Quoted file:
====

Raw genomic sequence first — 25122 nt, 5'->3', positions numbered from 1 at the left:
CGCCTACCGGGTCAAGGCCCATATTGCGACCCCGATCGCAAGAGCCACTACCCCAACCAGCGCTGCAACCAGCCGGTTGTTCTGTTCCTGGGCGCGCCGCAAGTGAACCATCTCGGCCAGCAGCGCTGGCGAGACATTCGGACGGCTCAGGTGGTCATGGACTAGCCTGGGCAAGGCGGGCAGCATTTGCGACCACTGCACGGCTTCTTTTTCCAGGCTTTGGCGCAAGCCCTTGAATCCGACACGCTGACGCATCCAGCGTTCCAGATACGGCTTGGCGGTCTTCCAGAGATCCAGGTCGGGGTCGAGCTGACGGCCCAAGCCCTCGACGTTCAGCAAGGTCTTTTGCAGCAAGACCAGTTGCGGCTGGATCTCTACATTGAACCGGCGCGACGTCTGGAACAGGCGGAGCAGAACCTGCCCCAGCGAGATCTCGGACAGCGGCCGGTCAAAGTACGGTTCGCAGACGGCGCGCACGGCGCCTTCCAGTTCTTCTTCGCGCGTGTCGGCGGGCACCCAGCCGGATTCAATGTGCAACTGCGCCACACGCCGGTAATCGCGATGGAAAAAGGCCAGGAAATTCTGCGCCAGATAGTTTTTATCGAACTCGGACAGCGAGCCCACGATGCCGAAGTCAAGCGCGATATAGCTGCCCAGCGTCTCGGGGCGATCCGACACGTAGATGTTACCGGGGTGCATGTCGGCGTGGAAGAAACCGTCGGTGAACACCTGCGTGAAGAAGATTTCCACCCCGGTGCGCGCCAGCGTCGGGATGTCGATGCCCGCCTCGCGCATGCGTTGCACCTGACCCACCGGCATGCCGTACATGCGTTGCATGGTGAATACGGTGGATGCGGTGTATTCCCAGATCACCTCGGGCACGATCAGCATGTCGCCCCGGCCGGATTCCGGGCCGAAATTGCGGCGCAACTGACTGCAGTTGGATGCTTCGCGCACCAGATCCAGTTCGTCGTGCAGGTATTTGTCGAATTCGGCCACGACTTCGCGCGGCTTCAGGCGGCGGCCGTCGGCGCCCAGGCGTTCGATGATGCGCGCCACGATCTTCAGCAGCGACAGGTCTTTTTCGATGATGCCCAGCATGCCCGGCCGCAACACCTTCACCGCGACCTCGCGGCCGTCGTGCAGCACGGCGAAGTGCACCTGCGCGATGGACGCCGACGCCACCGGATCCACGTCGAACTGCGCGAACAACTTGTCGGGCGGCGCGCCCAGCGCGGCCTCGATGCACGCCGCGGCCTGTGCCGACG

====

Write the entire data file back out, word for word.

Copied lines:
Raw genomic sequence first — 25122 nt, 5'->3', positions numbered from 1 at the left:
CGCCTACCGGGTCAAGGCCCATATTGCGACCCCGATCGCAAGAGCCACTACCCCAACCAGCGCTGCAACCAGCCGGTTGTTCTGTTCCTGGGCGCGCCGCAAGTGAACCATCTCGGCCAGCAGCGCTGGCGAGACATTCGGACGGCTCAGGTGGTCATGGACTAGCCTGGGCAAGGCGGGCAGCATTTGCGACCACTGCACGGCTTCTTTTTCCAGGCTTTGGCGCAAGCCCTTGAATCCGACACGCTGACGCATCCAGCGTTCCAGATACGGCTTGGCGGTCTTCCAGAGATCCAGGTCGGGGTCGAGCTGACGGCCCAAGCCCTCGACGTTCAGCAAGGTCTTTTGCAGCAAGACCAGTTGCGGCTGGATCTCTACATTGAACCGGCGCGACGTCTGGAACAGGCGGAGCAGAACCTGCCCCAGCGAGATCTCGGACAGCGGCCGGTCAAAGTACGGTTCGCAGACGGCGCGCACGGCGCCTTCCAGTTCTTCTTCGCGCGTGTCGGCGGGCACCCAGCCGGATTCAATGTGCAACTGCGCCACACGCCGGTAATCGCGATGGAAAAAGGCCAGGAAATTCTGCGCCAGATAGTTTTTATCGAACTCGGACAGCGAGCCCACGATGCCGAAGTCAAGCGCGATATAGCTGCCCAGCGTCTCGGGGCGATCCGACACGTAGATGTTACCGGGGTGCATGTCGGCGTGGAAGAAACCGTCGGTGAACACCTGCGTGAAGAAGATTTCCACCCCGGTGCGCGCCAGCGTCGGGATGTCGATGCCCGCCTCGCGCATGCGTTGCACCTGACCCACCGGCATGCCGTACATGCGTTGCATGGTGAATACGGTGGATGCGGTGTATTCCCAGATCACCTCGGGCACGATCAGCATGTCGCCCCGGCCGGATTCCGGGCCGAAATTGCGGCGCAACTGACTGCAGTTGGATGCTTCGCGCACCAGATCCAGTTCGTCGTGCAGGTATTTGTCGAATTCGGCCACGACTTCGCGCGGCTTCAGGCGGCGGCCGTCGGCGCCCAGGCGTTCGATGATGCGCGCCACGATCTTCAGCAGCGACAGGTCTTTTTCGATGATGCCCAGCATGCCCGGCCGCAACACCTTCACCGCGACCTCGCGGCCGTCGTGCAGCACGGCGAAGTGCACCTGCGCGATGGACGCCGACGCCACCGGATCCACGTCGAACTGCGCGAACAACTTGTCGGGCGGCGCGCCCAGCGCGGCCTCGATGCACGCCGCGGCCTGTGCCGACG